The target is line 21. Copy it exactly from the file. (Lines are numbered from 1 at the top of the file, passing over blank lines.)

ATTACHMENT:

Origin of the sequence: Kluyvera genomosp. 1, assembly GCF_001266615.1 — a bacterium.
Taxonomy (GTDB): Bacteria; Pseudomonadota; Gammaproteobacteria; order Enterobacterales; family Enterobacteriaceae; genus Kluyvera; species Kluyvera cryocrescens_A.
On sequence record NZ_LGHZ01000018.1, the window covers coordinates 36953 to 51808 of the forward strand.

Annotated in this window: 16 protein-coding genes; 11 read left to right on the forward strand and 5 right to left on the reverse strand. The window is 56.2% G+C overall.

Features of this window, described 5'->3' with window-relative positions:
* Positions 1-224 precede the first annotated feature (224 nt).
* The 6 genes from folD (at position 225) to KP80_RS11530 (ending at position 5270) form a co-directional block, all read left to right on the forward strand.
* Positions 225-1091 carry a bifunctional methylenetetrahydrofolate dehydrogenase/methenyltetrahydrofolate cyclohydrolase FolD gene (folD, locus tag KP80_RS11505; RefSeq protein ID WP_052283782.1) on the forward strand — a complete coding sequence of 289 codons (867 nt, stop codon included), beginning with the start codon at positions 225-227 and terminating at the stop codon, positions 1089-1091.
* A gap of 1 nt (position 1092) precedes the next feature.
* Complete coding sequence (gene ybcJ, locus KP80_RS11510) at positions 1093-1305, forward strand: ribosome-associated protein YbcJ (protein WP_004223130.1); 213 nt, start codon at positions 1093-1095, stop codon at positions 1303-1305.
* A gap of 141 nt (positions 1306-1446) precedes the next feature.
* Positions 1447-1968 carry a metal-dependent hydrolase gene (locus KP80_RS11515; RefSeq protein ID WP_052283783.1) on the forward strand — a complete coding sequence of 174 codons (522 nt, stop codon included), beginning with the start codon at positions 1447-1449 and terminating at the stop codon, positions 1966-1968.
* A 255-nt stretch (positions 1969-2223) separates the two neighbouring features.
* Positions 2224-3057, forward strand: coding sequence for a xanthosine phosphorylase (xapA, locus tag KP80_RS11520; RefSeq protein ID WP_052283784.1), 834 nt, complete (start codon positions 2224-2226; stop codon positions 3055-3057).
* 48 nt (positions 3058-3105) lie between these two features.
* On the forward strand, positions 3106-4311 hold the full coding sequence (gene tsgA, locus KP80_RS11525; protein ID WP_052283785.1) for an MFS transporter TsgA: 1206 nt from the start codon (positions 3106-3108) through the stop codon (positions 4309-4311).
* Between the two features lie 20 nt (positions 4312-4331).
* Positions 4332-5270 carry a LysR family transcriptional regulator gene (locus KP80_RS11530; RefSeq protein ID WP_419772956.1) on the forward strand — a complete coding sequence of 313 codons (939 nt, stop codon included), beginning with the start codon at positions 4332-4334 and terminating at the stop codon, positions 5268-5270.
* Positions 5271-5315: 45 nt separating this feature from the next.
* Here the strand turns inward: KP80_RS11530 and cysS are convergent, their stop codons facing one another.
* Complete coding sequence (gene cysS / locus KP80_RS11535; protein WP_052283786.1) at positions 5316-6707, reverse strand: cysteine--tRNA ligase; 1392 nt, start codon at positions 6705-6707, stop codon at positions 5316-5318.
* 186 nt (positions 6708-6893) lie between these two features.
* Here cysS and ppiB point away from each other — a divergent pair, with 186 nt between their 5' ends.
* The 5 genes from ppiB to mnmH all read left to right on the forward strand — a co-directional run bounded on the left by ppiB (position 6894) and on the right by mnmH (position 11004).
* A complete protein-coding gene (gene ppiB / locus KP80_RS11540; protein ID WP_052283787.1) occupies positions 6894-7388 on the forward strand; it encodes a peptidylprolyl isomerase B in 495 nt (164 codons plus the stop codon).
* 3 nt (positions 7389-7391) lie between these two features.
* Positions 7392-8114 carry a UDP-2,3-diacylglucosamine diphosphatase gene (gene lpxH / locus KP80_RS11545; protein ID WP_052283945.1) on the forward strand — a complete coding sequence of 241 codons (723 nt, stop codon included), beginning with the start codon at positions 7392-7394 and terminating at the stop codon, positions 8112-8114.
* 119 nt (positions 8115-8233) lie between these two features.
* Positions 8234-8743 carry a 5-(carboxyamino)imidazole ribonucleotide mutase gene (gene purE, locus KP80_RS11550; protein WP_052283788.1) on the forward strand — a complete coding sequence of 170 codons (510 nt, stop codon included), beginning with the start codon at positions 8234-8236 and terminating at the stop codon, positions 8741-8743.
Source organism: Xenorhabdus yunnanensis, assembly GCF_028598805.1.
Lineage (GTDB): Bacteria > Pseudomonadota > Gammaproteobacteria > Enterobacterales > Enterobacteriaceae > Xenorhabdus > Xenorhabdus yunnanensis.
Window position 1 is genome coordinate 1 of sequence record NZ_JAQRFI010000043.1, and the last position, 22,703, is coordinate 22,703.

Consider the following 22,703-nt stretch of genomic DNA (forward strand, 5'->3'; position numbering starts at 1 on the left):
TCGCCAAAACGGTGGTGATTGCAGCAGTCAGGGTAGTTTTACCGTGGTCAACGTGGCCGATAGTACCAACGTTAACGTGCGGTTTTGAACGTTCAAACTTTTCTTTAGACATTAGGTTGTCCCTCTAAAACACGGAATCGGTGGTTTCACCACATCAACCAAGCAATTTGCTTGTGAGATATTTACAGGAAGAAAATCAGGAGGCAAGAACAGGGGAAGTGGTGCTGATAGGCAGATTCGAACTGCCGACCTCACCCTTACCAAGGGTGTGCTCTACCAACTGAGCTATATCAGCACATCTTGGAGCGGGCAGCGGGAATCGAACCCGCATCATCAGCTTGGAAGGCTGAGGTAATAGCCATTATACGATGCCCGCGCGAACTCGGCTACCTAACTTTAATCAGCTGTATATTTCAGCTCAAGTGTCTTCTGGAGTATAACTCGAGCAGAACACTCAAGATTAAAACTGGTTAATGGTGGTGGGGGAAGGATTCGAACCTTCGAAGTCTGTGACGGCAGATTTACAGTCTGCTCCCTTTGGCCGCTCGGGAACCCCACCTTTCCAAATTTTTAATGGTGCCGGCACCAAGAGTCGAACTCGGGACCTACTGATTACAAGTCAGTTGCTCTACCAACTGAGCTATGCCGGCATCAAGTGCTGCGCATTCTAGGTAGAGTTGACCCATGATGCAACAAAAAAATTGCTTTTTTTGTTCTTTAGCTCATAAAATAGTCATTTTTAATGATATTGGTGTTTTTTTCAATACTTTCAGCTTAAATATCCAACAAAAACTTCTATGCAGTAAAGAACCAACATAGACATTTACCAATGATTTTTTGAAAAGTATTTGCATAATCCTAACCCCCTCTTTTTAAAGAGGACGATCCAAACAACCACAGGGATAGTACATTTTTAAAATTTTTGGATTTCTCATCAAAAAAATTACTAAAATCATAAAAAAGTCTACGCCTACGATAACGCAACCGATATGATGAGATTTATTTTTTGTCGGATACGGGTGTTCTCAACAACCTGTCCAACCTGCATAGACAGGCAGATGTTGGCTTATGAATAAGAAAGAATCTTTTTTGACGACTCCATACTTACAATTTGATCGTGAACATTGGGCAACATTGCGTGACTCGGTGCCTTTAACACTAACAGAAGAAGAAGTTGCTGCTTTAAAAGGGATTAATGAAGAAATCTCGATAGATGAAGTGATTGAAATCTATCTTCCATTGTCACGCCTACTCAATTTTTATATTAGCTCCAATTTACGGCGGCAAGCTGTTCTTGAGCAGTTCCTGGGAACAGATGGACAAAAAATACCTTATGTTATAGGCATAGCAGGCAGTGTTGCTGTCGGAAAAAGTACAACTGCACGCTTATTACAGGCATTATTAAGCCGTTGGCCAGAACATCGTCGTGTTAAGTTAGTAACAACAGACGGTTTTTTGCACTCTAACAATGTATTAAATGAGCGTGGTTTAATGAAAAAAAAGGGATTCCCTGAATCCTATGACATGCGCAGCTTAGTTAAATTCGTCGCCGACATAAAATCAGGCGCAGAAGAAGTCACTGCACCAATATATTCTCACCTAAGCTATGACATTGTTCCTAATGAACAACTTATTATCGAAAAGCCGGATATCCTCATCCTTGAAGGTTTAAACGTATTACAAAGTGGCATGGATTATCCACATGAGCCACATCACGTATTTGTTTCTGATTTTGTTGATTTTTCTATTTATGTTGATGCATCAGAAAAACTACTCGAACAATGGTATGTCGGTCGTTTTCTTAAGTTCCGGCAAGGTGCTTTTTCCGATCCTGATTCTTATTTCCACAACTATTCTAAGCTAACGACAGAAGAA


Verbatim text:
* Complete coding sequence (gene cysS / locus KP80_RS11535; protein WP_052283786.1) at positions 5316-6707, reverse strand: cysteine--tRNA ligase; 1392 nt, start codon at positions 6705-6707, stop codon at positions 5316-5318.